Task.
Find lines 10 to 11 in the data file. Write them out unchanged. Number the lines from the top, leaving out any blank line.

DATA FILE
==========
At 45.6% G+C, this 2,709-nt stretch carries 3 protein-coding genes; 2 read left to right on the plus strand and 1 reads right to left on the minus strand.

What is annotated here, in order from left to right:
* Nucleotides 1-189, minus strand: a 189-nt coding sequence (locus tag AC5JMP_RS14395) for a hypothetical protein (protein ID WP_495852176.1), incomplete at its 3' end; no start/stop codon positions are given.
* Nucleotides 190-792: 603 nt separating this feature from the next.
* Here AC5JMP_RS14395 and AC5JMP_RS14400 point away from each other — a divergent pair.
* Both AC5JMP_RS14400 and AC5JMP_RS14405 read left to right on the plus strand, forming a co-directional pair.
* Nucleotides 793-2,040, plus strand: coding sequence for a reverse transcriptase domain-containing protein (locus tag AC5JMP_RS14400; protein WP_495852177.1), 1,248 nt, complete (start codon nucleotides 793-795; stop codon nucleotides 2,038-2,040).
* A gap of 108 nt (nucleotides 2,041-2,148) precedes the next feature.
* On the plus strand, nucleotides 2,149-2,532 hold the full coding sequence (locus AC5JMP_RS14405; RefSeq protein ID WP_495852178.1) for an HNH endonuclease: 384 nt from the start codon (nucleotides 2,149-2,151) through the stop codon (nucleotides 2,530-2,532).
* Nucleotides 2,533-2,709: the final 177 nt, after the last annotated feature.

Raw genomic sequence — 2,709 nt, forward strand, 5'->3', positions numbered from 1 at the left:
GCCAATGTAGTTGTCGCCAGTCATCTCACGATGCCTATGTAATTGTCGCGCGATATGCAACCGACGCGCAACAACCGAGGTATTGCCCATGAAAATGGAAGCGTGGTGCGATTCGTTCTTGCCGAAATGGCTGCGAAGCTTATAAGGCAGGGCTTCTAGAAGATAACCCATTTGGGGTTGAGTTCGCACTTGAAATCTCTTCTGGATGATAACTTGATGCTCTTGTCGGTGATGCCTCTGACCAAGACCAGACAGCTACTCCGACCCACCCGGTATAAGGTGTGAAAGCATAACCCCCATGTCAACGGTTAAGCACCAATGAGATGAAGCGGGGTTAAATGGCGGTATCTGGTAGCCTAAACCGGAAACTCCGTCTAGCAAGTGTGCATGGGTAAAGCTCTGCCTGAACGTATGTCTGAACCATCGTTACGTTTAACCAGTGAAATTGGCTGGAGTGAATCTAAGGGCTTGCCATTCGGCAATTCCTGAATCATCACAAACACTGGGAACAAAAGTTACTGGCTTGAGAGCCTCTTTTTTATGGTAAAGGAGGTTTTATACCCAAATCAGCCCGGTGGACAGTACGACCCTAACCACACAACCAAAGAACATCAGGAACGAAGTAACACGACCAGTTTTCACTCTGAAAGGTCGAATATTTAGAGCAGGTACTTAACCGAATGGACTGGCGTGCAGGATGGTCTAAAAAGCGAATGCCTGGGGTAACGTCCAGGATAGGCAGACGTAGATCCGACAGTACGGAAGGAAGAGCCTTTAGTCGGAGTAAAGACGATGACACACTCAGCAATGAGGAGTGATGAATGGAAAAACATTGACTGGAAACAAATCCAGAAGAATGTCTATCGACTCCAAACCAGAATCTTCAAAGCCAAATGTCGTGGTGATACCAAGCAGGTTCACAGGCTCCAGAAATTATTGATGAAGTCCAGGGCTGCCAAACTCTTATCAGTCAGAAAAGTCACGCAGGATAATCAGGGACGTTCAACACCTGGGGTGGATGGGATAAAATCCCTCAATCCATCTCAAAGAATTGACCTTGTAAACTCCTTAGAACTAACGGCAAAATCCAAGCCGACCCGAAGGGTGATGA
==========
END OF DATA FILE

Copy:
* Nucleotides 2,533-2,709: the final 177 nt, after the last annotated feature.

Raw genomic sequence — 2,709 nt, forward strand, 5'->3', positions numbered from 1 at the left: